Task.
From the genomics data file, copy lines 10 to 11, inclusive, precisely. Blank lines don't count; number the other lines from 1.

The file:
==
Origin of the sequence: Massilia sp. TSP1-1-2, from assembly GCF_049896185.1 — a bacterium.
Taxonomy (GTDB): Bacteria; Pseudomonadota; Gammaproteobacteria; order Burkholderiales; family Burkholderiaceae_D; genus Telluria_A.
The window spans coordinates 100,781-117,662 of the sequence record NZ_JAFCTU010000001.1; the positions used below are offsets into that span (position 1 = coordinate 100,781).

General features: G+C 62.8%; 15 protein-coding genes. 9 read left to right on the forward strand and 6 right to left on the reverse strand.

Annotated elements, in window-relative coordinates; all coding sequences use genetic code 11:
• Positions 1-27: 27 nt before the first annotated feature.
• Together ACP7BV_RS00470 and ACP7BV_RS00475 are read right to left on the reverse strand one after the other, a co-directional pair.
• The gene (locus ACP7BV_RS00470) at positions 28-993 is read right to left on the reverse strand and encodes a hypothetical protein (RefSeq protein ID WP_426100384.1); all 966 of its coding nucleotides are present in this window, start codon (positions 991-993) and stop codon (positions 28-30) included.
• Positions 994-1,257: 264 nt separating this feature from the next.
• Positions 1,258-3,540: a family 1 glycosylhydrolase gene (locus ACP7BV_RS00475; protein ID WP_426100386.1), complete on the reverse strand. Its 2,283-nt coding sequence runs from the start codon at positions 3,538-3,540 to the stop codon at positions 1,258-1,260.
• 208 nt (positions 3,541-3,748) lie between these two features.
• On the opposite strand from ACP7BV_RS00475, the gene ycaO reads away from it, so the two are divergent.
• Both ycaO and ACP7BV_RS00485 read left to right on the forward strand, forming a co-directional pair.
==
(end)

• Positions 1,258-3,540: a family 1 glycosylhydrolase gene (locus ACP7BV_RS00475; protein ID WP_426100386.1), complete on the reverse strand. Its 2,283-nt coding sequence runs from the start codon at positions 3,538-3,540 to the stop codon at positions 1,258-1,260.
• 208 nt (positions 3,541-3,748) lie between these two features.